You do have a lot of ‘falling’ and ‘tripping’ moments.
Yes, several tripping moments. I stopped telling people that I was going to do things, because I thought they would try to talk me out of it and I didn’t want that. There was one fall where Chris hits me in the head with like, a coffee mug and I’m just supposed to get hit and kind of be dazed. But instead, on the third take, I decided to fall over the couch, and I broke the couch — like the legs out from under. I don’t think the director was happy actually.
Because you broke the set, that’s why.
Oh yeah, it took like half an hour to get the set back together.
Back to stand-up. There are so many different styles of comedy today. What is your voice?
I’d say my voice is internal. Everything comes from something that either happened to me, or it always comes back to how I either messed something up or how I did something. I call it the voice in your head. Like, I break that fourth wall. If I’m at dinner with a girl and I’m like, “Cool, yeah, that’s cool,’ in my head, I’m like, ‘Why do you keep saying cool.’ I call that out. And I’ve realized that I can do that in life, so I would just point out situations.
Do you think comedy is a therapy for you?
In a sense, it’s a therapy. It’s also very dialogue driven, I’ve realized. I think that’s because I come from screenwriting. A lot of my bits involve me with multiple people. I’m not really much of a joke writer. It’s like my mind works in almost a script format.
In seeing your set, the audience laughs because they can relate to the situation you are in.
That’s one thing you realize. I think when you first do stand up, you’re trying to write something that you think is going to make them laugh, when I think you need to write what makes you laugh. And then once you figure that out, you need to write what means something to you. When you do that, the confidence is there, and then you’ll be surprised how many people feel the same way. Or you’re like, ‘Maybe I’m not as insane as I thought. I guess these people have their problems, too.’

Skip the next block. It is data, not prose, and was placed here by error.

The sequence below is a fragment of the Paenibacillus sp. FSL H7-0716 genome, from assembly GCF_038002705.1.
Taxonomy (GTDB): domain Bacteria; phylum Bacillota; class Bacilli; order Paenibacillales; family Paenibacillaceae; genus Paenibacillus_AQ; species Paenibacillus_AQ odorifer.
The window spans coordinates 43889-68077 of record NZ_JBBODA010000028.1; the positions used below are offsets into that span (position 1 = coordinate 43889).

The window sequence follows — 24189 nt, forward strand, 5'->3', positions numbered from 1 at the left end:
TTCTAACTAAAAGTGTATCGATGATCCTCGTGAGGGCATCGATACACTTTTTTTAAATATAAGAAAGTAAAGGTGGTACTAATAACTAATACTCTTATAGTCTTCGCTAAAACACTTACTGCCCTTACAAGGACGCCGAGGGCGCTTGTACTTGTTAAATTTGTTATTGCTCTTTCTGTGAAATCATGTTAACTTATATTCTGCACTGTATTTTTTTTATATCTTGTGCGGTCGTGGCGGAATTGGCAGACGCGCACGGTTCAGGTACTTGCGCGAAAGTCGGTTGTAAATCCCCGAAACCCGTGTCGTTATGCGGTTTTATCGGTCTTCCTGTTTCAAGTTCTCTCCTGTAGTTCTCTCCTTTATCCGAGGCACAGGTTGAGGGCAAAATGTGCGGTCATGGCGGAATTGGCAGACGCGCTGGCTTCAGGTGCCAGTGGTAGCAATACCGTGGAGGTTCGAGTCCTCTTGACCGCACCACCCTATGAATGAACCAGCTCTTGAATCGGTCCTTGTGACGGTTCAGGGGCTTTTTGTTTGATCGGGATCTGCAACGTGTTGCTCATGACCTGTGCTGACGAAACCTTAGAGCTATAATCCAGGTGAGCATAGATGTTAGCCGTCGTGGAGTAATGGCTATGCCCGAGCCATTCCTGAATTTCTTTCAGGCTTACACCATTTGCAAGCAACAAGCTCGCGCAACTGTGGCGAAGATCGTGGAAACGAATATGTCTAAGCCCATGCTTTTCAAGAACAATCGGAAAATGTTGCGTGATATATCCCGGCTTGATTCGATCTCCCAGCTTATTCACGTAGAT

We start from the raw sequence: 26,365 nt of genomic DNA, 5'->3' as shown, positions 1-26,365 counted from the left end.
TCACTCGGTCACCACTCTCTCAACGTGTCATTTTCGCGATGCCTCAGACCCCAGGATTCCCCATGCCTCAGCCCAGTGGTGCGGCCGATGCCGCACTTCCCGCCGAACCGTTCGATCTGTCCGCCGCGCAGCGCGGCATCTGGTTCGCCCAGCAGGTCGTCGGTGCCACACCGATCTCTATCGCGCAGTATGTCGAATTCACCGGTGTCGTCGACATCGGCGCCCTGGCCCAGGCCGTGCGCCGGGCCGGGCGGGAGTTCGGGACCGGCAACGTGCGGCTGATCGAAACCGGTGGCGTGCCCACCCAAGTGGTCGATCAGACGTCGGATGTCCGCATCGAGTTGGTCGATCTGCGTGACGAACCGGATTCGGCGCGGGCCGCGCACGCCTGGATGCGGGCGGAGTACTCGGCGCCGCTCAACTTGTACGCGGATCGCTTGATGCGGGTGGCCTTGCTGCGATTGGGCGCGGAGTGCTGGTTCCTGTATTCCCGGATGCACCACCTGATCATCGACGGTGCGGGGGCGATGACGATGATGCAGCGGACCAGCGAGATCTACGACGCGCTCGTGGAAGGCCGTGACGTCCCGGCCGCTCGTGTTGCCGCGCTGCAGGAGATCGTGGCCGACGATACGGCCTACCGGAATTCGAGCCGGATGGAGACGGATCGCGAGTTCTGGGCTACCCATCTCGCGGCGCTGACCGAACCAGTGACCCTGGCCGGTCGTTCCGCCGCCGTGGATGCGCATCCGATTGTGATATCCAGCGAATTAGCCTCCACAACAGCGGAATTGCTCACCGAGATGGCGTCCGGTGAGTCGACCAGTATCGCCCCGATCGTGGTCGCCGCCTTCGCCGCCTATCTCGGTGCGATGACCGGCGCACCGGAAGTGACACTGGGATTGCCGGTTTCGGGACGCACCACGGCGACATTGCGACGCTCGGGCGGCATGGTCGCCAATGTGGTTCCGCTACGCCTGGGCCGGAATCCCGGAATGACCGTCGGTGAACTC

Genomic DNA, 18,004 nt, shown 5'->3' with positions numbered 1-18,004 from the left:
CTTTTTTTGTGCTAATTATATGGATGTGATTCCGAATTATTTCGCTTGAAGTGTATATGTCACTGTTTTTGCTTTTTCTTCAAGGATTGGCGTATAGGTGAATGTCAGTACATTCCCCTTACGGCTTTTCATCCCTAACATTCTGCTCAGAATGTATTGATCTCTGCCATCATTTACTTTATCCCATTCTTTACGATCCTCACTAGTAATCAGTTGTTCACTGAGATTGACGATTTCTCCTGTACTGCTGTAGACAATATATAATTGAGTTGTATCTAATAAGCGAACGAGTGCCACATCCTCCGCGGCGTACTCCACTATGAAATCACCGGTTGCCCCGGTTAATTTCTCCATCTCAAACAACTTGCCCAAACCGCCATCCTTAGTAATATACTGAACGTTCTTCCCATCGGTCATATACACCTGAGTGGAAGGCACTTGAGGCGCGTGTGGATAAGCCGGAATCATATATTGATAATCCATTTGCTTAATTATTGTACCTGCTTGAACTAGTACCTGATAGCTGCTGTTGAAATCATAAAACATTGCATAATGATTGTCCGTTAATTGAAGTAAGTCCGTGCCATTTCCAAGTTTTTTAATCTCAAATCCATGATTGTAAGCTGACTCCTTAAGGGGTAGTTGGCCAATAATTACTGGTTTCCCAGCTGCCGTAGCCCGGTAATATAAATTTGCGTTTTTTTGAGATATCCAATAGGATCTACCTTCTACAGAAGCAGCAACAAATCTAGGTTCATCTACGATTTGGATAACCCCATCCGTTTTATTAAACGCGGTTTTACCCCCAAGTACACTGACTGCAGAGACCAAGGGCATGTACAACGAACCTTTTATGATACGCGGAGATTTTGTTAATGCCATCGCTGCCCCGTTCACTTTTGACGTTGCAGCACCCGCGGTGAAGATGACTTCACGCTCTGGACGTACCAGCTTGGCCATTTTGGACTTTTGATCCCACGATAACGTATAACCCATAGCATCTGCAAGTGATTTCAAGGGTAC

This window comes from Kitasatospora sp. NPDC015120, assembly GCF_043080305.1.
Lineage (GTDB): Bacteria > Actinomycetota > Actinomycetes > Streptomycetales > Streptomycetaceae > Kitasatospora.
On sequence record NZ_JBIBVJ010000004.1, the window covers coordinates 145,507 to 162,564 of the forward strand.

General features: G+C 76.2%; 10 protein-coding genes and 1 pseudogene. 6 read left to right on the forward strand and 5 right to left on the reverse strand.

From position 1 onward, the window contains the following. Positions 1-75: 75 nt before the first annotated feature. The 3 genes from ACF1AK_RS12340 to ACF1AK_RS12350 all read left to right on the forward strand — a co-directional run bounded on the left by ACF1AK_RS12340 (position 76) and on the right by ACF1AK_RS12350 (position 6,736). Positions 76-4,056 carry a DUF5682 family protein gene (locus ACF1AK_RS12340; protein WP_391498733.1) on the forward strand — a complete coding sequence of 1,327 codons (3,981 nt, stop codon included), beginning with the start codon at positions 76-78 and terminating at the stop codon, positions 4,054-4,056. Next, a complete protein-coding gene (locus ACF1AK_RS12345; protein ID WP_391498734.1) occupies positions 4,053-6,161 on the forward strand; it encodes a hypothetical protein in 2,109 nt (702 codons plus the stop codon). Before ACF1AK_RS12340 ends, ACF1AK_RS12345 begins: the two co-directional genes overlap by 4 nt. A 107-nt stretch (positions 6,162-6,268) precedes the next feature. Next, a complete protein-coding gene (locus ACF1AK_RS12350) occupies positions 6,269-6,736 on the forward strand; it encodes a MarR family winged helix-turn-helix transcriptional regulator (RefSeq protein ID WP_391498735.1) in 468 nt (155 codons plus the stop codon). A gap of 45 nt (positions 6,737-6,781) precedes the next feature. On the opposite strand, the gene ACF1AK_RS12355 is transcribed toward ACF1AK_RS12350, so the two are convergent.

Do you have any desire to do drama?
Oh, yeah. I want to do anything out of my comfort zone. It’s funny when you said earlier that we have some heartfelt moments in the show. It’s such a different thing. I think I found it easy in a way to kind of get to that place. When I had to do drama in the lightest form — a multi-cam sitcom — I thought, I’d really like to try to do that in something else. I’d love to do that and be in an action movie. I’d love to be in Transformers 9, or whatever, as a transformer.
And behind the scenes, you write.
Honestly, end goal for me — I would love to do what Albert Brooks did or what Judd Apatow does, but also be in front of the camera. I would like to find a way to cleverly write myself in a movie, or a TV show. Hopefully this TV show stays, and then I can do a movie.
So you’re happy, you’re living in the moment right now?
I am happy because I get to do this every night. I get to do stand-up and be in one of my favorite clubs in the entire world. I owe this place a lot.
By Pamela Price
Full interview and more exclusive photos in the June issue of LATF THE MAGAZINE next month.
“Undateable" premieres Thursday May 29th on NBC (9-9:30 and 9:30-10 p.m. ET).